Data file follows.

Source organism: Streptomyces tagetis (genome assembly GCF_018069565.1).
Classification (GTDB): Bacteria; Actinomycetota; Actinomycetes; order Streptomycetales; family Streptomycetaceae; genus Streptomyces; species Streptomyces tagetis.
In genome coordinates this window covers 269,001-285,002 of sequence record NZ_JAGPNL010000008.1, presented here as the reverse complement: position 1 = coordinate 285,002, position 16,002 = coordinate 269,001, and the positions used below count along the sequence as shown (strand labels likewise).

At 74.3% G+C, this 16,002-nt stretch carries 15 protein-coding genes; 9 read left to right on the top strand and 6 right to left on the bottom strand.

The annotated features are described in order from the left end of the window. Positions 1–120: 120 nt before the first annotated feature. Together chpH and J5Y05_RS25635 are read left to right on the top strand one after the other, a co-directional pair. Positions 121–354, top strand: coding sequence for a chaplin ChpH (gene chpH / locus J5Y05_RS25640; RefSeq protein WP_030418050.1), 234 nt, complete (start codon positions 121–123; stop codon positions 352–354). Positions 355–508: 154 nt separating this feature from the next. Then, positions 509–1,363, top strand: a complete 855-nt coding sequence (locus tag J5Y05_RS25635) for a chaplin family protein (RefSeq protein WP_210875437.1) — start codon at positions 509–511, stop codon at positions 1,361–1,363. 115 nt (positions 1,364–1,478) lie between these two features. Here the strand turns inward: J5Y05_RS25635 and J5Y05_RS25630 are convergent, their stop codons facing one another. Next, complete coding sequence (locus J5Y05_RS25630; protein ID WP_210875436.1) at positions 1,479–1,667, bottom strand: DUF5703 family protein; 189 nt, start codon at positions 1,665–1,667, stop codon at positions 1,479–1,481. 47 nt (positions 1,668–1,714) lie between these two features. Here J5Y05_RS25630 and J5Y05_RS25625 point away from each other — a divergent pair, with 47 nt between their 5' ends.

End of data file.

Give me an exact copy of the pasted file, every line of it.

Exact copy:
Source organism: Streptomyces tagetis (genome assembly GCF_018069565.1).
Classification (GTDB): Bacteria; Actinomycetota; Actinomycetes; order Streptomycetales; family Streptomycetaceae; genus Streptomyces; species Streptomyces tagetis.
In genome coordinates this window covers 269,001-285,002 of sequence record NZ_JAGPNL010000008.1, presented here as the reverse complement: position 1 = coordinate 285,002, position 16,002 = coordinate 269,001, and the positions used below count along the sequence as shown (strand labels likewise).

At 74.3% G+C, this 16,002-nt stretch carries 15 protein-coding genes; 9 read left to right on the top strand and 6 right to left on the bottom strand.

The annotated features are described in order from the left end of the window. Positions 1–120: 120 nt before the first annotated feature. Together chpH and J5Y05_RS25635 are read left to right on the top strand one after the other, a co-directional pair. Positions 121–354, top strand: coding sequence for a chaplin ChpH (gene chpH / locus J5Y05_RS25640; RefSeq protein WP_030418050.1), 234 nt, complete (start codon positions 121–123; stop codon positions 352–354). Positions 355–508: 154 nt separating this feature from the next. Then, positions 509–1,363, top strand: a complete 855-nt coding sequence (locus tag J5Y05_RS25635) for a chaplin family protein (RefSeq protein WP_210875437.1) — start codon at positions 509–511, stop codon at positions 1,361–1,363. 115 nt (positions 1,364–1,478) lie between these two features. Here the strand turns inward: J5Y05_RS25635 and J5Y05_RS25630 are convergent, their stop codons facing one another. Next, complete coding sequence (locus J5Y05_RS25630; protein ID WP_210875436.1) at positions 1,479–1,667, bottom strand: DUF5703 family protein; 189 nt, start codon at positions 1,665–1,667, stop codon at positions 1,479–1,481. 47 nt (positions 1,668–1,714) lie between these two features. Here J5Y05_RS25630 and J5Y05_RS25625 point away from each other — a divergent pair, with 47 nt between their 5' ends.